April 25, 2022 00:35

Buying talent vs building and borrowing

The recent stir over Infosys’s employment contracts with the non compete clause got me nostalgic. The first time I got a CXO appointment letter, I ended up calling my lawyer first instead of breaking the news to my family. The contract's length and clauses overshadowed the excitement around the new title and the offer.

It was 35 pages long, with a rather terse list of don’ts, and one clause stood out like a sore thumb. It said I could not join the competition for a year after leaving them. Ironically, they were hiring me from the competition and were preventing me from joining another.

Long story short, when I pointed out the bias in the contract, they backed off, saying it was a global template, and they understood that as per Section 27 of the Indian Contract Act, they may not be able to enforce it. I joined them only after their APAC CHRO admitted that over an email.

It’s a sure sign of desperation when enterprises put in non compete clauses in their employment contracts .

Poach or protect

A careful study of the top IT Services companies points out that they have been poaching each other successfully. It’s a well-known fact, and one can even call it a zero-sum game. An anti-competition clause has been a standard template by most enterprises.

By naming the clients and competitors, some employers seem to have admitted the seriousness of the talent crisis facing the IT industry. This protector mindset clauses have little bearing in India and has been selectively invoked by companies.

Think about it, if these anti competitor clauses must be invoked, each of these companies may need to send some 20,000 legal notices every year and have an infrastructure to execute them. They know that focussing on a new agile sustainable talent attraction and retention strategy is more prudent than spending time and money chasing thousands of ex-employees with legal suits.

In a client-controlled atmosphere, enterprises have no choice but to make watertight employment contracts discouraging employees from joining the competition. The idea seems to be that even if not enforceable legally or logistically, an anti-competition clause may deter employees before considering joining a peer employer.

This mindset might have worked in the past when enterprises and jobs were at a premium. However, thanks to social media, the new generation of employees are now exposing some of these aged contractual loopholes and employers are forced to react to them. The question is why have a clause that you can’t or won't enforce.

Build talent

Most marquee employers have always believed in building their talent; from HUL to Infosys, this model of hiring talent from campus and training them has been institutionalised for decades. Yes, it takes time to get fresh minds ready for employability and eventual productivity.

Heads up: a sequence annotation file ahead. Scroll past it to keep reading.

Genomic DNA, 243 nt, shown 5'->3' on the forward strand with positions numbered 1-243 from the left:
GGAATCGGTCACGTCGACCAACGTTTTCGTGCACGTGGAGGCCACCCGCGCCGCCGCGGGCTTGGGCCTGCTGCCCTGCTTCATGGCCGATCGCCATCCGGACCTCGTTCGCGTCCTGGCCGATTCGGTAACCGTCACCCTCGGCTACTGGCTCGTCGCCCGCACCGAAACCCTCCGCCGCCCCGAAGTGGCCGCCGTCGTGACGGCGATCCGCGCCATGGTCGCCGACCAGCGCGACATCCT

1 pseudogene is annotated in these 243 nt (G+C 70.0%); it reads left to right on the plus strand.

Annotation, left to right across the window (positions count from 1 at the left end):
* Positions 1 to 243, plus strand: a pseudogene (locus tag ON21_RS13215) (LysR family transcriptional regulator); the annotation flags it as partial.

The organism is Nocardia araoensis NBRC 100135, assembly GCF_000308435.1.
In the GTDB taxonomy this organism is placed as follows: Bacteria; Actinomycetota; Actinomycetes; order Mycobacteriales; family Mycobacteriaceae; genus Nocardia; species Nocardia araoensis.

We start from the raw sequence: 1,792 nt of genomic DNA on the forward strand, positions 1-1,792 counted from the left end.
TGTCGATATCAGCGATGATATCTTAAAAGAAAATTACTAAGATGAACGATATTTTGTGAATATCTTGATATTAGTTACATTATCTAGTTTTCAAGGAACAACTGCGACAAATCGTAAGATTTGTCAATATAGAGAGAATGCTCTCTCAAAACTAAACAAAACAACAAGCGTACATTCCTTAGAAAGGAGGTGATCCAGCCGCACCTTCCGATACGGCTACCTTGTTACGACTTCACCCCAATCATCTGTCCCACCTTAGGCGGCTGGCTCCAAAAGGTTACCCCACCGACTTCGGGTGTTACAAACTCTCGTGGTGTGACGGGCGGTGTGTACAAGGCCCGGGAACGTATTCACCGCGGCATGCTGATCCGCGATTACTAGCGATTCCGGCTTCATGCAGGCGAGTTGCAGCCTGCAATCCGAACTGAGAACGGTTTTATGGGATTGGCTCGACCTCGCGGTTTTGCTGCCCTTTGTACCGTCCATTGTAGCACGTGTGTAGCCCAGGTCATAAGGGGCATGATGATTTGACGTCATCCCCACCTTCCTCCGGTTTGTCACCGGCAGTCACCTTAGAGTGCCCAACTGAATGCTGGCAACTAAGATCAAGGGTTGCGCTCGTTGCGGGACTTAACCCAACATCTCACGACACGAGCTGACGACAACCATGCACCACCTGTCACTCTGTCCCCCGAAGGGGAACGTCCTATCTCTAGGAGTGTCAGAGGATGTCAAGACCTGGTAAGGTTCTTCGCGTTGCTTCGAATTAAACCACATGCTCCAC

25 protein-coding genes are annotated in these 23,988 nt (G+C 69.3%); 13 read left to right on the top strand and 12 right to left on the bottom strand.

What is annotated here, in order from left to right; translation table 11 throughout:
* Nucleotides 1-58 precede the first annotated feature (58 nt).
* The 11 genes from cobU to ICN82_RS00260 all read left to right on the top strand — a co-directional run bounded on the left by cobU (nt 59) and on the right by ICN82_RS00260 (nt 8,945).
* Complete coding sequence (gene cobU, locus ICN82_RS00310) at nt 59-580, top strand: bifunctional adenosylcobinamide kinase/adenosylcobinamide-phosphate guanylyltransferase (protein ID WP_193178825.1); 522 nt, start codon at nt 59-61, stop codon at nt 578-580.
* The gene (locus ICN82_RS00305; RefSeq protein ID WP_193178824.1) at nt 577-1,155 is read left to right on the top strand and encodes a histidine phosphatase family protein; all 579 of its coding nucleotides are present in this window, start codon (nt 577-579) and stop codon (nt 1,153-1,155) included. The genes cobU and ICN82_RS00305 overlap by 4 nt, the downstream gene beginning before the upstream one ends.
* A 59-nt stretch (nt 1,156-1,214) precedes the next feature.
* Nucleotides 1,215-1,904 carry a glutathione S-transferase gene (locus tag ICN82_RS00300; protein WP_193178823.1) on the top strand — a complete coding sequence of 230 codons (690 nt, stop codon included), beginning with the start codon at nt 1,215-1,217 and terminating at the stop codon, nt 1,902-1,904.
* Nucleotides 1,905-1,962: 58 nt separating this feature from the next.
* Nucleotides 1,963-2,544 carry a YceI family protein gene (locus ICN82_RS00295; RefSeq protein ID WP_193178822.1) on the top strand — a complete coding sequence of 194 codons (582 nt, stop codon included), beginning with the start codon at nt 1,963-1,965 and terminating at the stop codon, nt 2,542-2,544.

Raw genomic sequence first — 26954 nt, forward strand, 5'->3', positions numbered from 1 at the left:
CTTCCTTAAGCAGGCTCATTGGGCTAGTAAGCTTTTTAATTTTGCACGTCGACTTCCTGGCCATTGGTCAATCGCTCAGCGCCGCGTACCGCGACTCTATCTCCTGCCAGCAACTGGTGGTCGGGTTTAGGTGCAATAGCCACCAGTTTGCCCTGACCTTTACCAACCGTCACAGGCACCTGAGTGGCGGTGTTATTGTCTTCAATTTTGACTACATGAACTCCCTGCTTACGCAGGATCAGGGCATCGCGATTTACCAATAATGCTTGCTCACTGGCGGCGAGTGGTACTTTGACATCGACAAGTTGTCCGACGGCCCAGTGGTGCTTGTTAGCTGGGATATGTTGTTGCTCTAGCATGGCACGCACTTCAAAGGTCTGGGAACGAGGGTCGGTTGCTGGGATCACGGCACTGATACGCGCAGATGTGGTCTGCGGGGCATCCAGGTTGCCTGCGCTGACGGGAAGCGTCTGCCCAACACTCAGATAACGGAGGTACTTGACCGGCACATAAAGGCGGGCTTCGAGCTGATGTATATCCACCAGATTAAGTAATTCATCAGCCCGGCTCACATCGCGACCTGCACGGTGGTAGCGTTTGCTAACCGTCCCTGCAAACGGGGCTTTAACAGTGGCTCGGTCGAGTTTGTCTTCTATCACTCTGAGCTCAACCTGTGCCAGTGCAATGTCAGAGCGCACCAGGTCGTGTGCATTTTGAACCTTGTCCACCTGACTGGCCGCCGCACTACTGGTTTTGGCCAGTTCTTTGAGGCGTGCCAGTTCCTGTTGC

But it’s a proven template and a major USP for IT companies and has allowed them to build scalable, cost-effective business models. Unfortunately, a couple of years of pause on fresher hiring and an avalanche of new deals by IT services companies have caused the current talent shortage crisis.

Buy talent

The pandemic induced digital wave across the world has benefitted the Indian IT industry as more work got offshored, resulting in higher talent requirements across the board. Most companies reacted to it by hiring ready to deploy, experienced talent.

In a way, they ‘bought’ experienced people at market salaries, which means they cut short the ‘time to bill’ but inherited other challenges like cultural fitment, wrong hires, and early attrition. They probably saved on training costs, but IT companies ended up coughing up substantial wage bills and operating profits, as their balance sheets indicate.

Hiring skilled talent from the competition will continue for a few more quarters until the hired freshers become ready as digital billable talent. It’s well acknowledged that hiring experienced talent on a large scale is not sustainable, unlike recruiting leadership roles from the market. However, for now, buying talent from the competition is in full swing.

Borrowing talent

One of the time-tested models worldwide has been to hire talent on lease for the peaks and troughs. Today, more than 4 lakh tech talent work as contractors through staffing companies and a couple more lakhs via service providers; they act as a valuable buffer for a ‘just-in-time’ workforce.

Though this provides speed to hire, questions around loyalty, tenure and costs keep creeping up. But try before you hire as a concept has been embraced by most IT enterprises as they understand staffing and have successfully sold staffing as a ‘borrow’ model to global enterprises and created a massive IT offshore model for the world.

With the gig model coming into play, organisations need to build freelancers into their workforce mix sooner than later.

The right combination

The pandemic, WFH, return to the office and increased job opportunities have already created enough friction between employees and employers.

Achieving the right Build-Buy-Borrow mix is a fine calibration that enterprises will need time to ace. Meanwhile, attrition and wage wars will keep HR and Legal teams busy concocting clauses. Statements of threat, with or without teeth, are after all a necessary part of our cultural ethos. Don't parents still call upon the bogeyman to put naughty kids to bed!

Aron Nimzowitsch, a Danish chess player, regarded as one of the best players in the 1920s, authored a book on chess theory, and wrote: "The threat is stronger than its execution." Perhaps that's what enterprises must be thinking when they insert anti-competition clauses.